Once the nonstop pressure of looking perfect constantly had almost completely disappeared I adjusted to my actual face again. I began noticing things I liked about my face like the freckles across my nose and my strong natural brows and then something wonderful happened — I remembered how to play with makeup.
With no time constraints and nobody who was going to see me I started to play around with colours and products I hadn’t used before. I fell back in love with the artistry of it all. Not wearing it allowed me to look at the toxic reasons I was wearing it in the first place. After nearly 4 months of only painting my face when I wanted to, I made peace with myself and readjusted expectations.
The other surprisingly freeing factor was the physical mask I was about to have to wear in public. There was no longer any point in putting a full face of makeup on because it would just be rubbed off; this led to explorations in how I could wear makeup without ‘wasting’ it when I covered half my face. Added to this was the fact my most self conscious areas were covered up by said mask.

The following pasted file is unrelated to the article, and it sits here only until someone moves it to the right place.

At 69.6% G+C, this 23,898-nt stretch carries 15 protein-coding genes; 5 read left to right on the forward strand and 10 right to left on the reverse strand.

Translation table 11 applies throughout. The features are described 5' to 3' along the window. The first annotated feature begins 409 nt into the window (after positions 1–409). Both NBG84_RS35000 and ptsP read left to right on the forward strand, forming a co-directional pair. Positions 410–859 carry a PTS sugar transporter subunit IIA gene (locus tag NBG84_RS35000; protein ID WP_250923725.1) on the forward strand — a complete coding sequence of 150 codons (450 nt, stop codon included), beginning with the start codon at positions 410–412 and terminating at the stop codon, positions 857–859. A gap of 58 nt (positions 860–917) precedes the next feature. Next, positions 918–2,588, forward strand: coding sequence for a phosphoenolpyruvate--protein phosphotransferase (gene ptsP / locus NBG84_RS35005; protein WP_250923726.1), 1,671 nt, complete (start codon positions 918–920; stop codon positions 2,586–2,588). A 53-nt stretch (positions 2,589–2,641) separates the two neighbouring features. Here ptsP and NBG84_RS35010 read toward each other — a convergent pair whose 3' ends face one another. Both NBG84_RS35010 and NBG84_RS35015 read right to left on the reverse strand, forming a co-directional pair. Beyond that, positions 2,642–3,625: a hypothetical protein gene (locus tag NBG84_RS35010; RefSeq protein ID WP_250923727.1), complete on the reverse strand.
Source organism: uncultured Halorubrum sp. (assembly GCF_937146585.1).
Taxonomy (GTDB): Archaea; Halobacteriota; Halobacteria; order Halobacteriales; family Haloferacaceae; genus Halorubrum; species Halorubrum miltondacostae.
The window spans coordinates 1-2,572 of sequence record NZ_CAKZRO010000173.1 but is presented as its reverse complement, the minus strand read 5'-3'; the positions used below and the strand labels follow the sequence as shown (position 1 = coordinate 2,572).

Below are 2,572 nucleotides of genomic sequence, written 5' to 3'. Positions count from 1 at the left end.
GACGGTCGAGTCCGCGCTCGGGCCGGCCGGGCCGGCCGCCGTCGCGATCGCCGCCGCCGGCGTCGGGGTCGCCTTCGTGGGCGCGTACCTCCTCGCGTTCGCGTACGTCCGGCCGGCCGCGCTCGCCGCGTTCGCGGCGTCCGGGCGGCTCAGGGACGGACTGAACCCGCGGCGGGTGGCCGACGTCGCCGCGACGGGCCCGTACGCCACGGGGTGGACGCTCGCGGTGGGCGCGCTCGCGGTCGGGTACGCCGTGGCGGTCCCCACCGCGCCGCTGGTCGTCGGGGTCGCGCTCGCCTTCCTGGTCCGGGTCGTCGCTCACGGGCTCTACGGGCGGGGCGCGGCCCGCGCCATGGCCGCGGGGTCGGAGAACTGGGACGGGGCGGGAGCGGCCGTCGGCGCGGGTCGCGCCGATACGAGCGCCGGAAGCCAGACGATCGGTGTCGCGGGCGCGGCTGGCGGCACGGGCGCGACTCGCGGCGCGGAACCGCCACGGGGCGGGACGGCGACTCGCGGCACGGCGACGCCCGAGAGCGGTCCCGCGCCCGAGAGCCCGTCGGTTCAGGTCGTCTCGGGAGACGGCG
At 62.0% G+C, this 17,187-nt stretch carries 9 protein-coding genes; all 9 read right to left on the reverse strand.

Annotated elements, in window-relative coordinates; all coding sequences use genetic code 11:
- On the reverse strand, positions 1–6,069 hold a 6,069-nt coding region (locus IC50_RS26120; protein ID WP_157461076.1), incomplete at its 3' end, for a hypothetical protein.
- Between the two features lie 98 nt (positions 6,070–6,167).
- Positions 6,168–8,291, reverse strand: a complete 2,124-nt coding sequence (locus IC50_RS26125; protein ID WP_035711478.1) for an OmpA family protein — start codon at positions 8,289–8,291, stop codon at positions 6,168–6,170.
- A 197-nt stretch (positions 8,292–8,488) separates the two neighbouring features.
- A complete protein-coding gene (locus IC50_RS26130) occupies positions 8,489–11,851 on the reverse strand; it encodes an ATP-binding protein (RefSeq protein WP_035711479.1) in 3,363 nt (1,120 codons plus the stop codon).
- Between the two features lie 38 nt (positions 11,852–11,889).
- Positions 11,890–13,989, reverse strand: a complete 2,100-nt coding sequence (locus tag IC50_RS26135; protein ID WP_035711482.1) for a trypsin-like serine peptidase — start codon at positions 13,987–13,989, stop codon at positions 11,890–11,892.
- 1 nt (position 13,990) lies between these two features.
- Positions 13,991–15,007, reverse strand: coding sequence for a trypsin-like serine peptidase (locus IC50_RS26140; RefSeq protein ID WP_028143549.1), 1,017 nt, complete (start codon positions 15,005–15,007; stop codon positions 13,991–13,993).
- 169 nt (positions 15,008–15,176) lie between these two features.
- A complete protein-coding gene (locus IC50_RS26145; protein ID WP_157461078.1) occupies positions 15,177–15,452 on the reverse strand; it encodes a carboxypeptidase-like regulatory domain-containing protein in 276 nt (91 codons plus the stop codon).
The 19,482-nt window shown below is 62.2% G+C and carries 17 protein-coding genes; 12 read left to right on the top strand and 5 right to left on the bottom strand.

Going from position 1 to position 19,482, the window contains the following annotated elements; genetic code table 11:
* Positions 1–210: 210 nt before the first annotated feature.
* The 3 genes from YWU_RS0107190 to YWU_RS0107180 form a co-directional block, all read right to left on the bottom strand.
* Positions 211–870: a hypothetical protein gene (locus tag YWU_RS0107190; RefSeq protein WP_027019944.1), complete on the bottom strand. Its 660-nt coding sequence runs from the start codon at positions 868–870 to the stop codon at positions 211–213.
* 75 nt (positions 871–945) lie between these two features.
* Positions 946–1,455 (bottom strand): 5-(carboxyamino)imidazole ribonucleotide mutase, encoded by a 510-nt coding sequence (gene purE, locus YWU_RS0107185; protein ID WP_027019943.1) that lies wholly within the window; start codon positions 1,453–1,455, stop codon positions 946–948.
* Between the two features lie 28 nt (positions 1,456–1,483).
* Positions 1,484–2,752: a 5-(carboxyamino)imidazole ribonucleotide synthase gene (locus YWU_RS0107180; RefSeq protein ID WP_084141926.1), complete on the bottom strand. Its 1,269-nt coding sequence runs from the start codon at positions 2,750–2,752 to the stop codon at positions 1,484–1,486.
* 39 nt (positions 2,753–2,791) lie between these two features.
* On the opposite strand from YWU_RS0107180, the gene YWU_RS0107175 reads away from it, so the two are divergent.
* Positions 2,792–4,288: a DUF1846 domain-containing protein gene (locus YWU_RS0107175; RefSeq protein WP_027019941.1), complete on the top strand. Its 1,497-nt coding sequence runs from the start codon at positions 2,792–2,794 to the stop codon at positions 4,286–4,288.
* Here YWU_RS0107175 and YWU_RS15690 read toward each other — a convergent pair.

This forced an even deeper look at why I was wearing the makeup in the first place, however, my aforementioned eyebrows are still on show. I could highlight my newly discovered favourite parts of my face without worrying about the bits I didn’t like. Ironically putting on a real mask liberated me from my self imposed foundation mask.
Makeup is not inherently bad but the pressure we place on ourselves and others to look flawless at all times is. I wish it hadn’t taken a global pandemic to break free from this vicious cycle but here we are. My personal breakthrough is mirrored in a reclamation that is happening all over with people creating actual art on their faces but we must remember that the majority of us wear makeup simply to feel ‘normal’. Recognising hidden motives is one step to breaking free of unattainable body image ideals and rediscovering the joy of makeup.
I hope that as we all emerge from our lockdown cocoon we go forward with a new found appreciation for who we actually are and put less importance on how other perceive us. Makeup is supposed to be fun and freeing, let’s reclaim that idea and build healthier relationships with our faces … double chins and all.
Words by Danni Scott